Zoom is shutting down one of its most popular apps

One of the most widely-used Zoom apps is closing as the company looks to modernize some of its offerings for users around the world.

The video conferencing giant has announced it is shutting its app for Chromebooks, the low-cost machines running Google's ChromeOS that have become incredibly popular among schools and universities.

Users shouldn't fear the loss of Zoom forever though, as the company says it is only making the change in order to build something better.

Zoom on Chromebook

“This app will no longer be officially supported after August 2022. Please use the new Zoom for Chrome PWA to join meetings on ChromeOS,” said a notice in the Zoom app for Chromebooks that has recently begun appearing.

The app is set to close by August 2022, meaning users have a few more weeks of the original offering, which was released during Zoom's heyday in the early weeks and months of the pandemic.

9to5Google, which first spotted the alert, notes that the Zoom app for Chromebooks is pretty basic, only offering standard access to video calls and meetings without any of the added functionality that has been added to other versions of Zoom over the years.

Google had announced back in August 2020 that it would be phasing out Chrome apps on all platforms, with support on Windows, Mac and Linux ending in June 2021. This was later extended to all Chrome apps on ChromeOS for June 2022, with the company no longer accepting new apps, and existing apps no longer being listed or made available to download on the Chrome Web Store.

Zoom had shown off a Progressive Web App (PWA) for Chromebooks in 2021, offering much of the standard functionality familiar to users on other platforms, as well as up to date UI and apps.

The news comes shortly after Zoom recorded a huge rise in enterprise customers to go alongside its consumer base as hybrid working remains popular.

In its most recent financial results, the company said that the number of customers contributing more than $ 100,000 was up 46% year-over-year, as it now has around 198,900 enterprise customers, up 24% from the same quarter in its last fiscal year.

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Twitter down: social media website and app aren’t working – again

It feels like every other week that the internet breaks – you've guessed it (from the headline), Twitter is down.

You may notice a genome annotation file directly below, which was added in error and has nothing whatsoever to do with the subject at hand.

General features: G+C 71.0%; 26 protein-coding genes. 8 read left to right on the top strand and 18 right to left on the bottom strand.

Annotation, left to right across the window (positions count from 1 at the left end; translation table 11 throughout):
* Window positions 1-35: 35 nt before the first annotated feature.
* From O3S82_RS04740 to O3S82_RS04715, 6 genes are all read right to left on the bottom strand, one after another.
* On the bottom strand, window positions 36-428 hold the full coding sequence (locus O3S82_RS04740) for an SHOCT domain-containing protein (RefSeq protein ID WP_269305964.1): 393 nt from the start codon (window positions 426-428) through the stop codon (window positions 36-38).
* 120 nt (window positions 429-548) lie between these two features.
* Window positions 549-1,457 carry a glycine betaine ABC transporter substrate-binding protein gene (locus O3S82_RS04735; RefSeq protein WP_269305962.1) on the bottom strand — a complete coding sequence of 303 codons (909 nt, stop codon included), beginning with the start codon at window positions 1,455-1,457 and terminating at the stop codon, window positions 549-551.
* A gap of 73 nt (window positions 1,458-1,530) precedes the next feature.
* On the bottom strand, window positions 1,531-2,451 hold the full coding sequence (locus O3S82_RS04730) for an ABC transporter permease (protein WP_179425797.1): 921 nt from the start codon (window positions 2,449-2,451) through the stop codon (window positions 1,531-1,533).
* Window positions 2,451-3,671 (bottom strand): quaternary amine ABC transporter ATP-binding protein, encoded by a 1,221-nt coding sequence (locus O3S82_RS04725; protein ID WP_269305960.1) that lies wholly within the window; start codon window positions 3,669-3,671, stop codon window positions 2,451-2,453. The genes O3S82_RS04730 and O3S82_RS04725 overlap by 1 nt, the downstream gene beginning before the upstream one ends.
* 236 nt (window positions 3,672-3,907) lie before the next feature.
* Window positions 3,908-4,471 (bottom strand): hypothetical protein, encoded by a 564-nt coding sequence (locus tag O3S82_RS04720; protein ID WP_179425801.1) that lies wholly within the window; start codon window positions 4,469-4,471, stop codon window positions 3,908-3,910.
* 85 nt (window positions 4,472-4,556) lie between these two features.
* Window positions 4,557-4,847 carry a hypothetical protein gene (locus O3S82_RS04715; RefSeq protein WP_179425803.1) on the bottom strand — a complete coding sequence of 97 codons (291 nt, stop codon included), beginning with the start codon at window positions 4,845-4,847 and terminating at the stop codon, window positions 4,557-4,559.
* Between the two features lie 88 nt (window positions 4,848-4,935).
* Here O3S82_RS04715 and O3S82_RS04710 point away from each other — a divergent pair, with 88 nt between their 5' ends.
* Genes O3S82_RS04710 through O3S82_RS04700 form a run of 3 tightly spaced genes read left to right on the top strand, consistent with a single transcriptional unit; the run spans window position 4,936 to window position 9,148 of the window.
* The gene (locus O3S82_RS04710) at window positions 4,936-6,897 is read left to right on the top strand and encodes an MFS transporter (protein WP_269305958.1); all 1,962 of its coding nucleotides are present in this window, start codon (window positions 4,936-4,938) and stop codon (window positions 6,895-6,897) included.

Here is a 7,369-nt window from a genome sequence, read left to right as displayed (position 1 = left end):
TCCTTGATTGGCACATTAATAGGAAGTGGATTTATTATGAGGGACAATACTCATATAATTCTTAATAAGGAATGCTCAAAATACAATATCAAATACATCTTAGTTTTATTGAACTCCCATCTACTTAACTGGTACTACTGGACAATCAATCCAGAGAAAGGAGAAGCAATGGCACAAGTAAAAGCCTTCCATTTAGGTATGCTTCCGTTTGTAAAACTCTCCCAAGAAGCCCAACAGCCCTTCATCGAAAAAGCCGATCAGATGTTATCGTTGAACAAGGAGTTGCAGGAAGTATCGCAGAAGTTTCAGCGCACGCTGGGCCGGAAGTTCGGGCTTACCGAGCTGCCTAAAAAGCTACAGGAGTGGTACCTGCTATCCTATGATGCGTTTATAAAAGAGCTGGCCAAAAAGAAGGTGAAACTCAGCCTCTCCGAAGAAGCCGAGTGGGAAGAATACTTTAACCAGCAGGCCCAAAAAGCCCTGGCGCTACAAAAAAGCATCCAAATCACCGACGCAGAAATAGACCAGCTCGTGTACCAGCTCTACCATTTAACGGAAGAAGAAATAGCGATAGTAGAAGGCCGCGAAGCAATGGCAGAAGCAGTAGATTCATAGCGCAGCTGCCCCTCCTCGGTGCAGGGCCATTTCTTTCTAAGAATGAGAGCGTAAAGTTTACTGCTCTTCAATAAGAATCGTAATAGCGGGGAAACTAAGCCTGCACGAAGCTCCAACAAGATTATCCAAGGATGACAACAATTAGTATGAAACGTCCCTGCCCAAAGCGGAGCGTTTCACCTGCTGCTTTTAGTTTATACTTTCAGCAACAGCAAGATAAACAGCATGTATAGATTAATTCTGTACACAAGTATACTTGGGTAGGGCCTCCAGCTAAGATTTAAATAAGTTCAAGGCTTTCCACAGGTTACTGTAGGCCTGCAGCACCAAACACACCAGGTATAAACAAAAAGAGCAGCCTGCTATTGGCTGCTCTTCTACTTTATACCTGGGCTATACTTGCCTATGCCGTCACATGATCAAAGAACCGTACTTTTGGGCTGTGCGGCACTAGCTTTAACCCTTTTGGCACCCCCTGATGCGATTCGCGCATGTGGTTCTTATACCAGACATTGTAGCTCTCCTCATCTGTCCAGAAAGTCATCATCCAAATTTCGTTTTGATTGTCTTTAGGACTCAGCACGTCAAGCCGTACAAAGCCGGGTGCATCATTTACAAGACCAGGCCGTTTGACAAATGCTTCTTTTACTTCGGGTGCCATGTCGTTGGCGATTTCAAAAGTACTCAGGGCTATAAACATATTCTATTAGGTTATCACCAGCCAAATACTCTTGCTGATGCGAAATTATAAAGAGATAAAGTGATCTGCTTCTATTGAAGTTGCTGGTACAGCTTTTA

The social media giant is unavailable to loads of users – trying to access the web page brings up the message “Something went wrong. Try reloading.”, and the app won't refresh with newer tweets.

Reports on downdetector.co.uk jumped up into the thousands within minutes of the outage – it's worth pointing out that, while the reports also rose on downdetector.com (in the US), they didn't rise by nearly as much.

It sounds like a limited issue, as lots of TechRadar team members haven't had an issue. Saying that the sheer number of Downdetector reports shows that something is up.

Not only is the main Twitter feed down, but other Twitter sites are down too, like its Help site.

We just wanted to post a funny joke, and now we've discovered that Twitter isn't working. We're investigating.

Judging by reports from Downdetector and TechRadar's US team, the outage is affecting far fewer people in the US than in the UK – it seems mainly a British problem. Well, we can add that to the list after Freddos costing more, Magnums getting smaller and the whole cost of living thing.

In the UK, DownDetector reports more than 4,000 reports in the last few minutes. That's a huge number given how many we normally see – even for the major outages that affect multiple websites, we usually see one or two thousand reports.

This outage has come less than six weeks after the last Twitter outage.

That was a smaller one, as the main Twitter feed would load, but Tweets wouldn't – so you could see them, but not click on them or interact with them. 

Now, you can't see anything – it's radio silence.

Usually when there's an internet outage, people turn to Twitter to look for answers. That's… a little harder now.

We looked at Facebook, but Twitter itself hasn't posted there for several months. Last time it did, it was a screenshot of a Tweet about cats. What is this, 2007?

Facebook is a bit more community-focused though, so it's harder to see what people in the wider world are saying.

Reddit to the rescue though:

is_twitter_down_for_anyone_else_in_uk from r/Twitter

There's no official comment, but there are people from around the world commenting to say that Reddit isn't working for them.

Unfortunately, because Reddit's support and news room sites are all hosted by the media giant itself, they're not working either.

We're seeing a growing number of reports of outages from the US, but TechRadar's team based there hasn't seen anything.

It's likely that a server in Europe is at fault, which is why it's so much more of an issue for our UK readers than our US ones.

But we're waiting to find out from Twitter to see what's going on.

Oppo Find X5 Pro

(Image credit: Future)

Reports are well over 4,000 at the moment.

For context, the baseline is 3. That's a big difference.

Oh wait – Twitter is back! (for me at least)

This suggests the end of the outage could be here – just in time for you to return to work after your lunch break. What bad luck.